Doing things the hard way is one of the great perks of WordPress. You’ll never really know if you don’t try. I, personally, like to tinker with my backends and have fun with it, but if you’re looking for a quick and easy setup, you should opt for the default settings.

Reason #4: SEO and Crawler Concerns

SEO stands for Search Engine Optimization, which is the process of helping your website to appear at the top of search results when someone conducts a search under relevant keywords. When it comes to SEO, you’ll want to keep in mind a few things:

  • Content is king—meaning that you’ll want your content to be as comprehensive and engaging as possible. Keep in mind that users don’t always want to immediately hit the search button, but rather will often scan through a list of results to find what they’re looking for.
  • Make sure that you’ve got a good description for each of your product listings, reviews, or blog posts. This will help drive more traffic to your site from organic searches.
  • Include relevant keywords throughout your content. If you’ve got a blog post about the best chocolate bars in America, make sure that you include the keywords “chocolate bars,” “American chocolate bars,” or “Where to buy American chocolate bars” in your content.

When it comes to SEO, you’ll want to make sure that the bots (a.k.a. “crawlers”) that index your content are finding what they’re looking for. If you’ve ever seen a bunch of seemingly pointless links on a poorly designed website, that’s probably because the crawler (a.k.a. “spider”) didn’t find what it was looking for. To ensure that your content is being properly indexed, make sure that your site follows the guidelines for good SEO. Many websites lack the proper keywords, use of plurals or singulars, and broken links—all of which can hurt your SEO significantly.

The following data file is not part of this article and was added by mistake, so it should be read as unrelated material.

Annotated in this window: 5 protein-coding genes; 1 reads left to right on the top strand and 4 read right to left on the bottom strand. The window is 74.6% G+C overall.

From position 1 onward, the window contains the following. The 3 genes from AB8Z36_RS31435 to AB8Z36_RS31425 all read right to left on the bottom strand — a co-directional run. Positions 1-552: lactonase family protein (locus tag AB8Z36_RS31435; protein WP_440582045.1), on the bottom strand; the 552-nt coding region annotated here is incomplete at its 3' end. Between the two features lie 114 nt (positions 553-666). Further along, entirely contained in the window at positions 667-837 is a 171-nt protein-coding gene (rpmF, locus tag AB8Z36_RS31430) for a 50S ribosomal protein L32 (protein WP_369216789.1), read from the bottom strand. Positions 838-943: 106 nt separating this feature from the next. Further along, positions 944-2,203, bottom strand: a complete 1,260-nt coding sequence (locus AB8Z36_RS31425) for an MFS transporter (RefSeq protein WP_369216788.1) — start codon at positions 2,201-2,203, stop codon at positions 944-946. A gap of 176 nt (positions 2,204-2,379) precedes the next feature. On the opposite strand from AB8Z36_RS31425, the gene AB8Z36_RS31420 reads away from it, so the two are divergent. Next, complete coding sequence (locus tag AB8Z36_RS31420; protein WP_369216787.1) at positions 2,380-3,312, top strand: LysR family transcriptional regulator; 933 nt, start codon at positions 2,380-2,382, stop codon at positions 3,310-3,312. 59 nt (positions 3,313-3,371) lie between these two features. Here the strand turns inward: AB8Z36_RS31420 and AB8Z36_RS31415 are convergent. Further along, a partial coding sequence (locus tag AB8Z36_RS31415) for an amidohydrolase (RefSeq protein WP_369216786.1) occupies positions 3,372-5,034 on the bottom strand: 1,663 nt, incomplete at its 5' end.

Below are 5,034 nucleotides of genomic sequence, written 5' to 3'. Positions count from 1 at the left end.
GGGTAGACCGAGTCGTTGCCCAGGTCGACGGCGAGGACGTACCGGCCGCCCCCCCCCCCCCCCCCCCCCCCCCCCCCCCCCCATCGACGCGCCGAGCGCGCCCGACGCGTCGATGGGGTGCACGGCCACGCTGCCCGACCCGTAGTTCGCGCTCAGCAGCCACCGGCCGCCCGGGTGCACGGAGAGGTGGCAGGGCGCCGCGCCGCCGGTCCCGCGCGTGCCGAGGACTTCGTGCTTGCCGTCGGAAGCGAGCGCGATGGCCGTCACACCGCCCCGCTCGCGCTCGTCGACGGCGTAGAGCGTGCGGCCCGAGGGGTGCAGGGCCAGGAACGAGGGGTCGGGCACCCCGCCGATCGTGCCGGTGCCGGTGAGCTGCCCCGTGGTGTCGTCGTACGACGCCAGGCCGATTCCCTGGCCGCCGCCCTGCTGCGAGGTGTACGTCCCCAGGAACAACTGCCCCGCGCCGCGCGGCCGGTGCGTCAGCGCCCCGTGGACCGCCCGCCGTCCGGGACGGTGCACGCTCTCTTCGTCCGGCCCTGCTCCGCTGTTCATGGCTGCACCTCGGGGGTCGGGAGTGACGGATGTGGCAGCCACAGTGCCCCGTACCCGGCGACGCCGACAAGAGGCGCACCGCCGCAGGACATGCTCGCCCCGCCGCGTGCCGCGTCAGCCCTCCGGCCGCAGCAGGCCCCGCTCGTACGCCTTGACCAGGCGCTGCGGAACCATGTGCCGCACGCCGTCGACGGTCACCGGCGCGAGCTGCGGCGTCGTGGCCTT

Reason #5: Version Control and Updates

Keeping track of changes as they occur can be a hassle, particularly if you’re a non-technical user. Instead of having to rely on memory or scribbled notes, version control allows you to keep track of all the changes that have been made to a certain document, like a website or an online store. With version control, you’ll be able to rollback changes if they go awry or don’t work out the way you planned. Version control allows for better oversight and streamlines the update process, which makes it a worthwhile investment for any business.

Updating your site is one of the greatest perks of WordPress. When you reach a certain threshold of ‘followers’, you’ll be graced with the ability to update your site with a simple click. Naturally, this is something that you may want to look into, as it can significantly reduce the amount of effort that would be required to maintain a blog or small business website.

Now, I hope that this was a helpful enough overview for you to make the right choice for your next CMS project. It’s definitely a worthy option, but if you’re looking for an all-time favorite, WordPress can be a bit too much to handle for the average person. If you want to keep things simple, look no further than Squarespace, which I’ll discuss in the next section.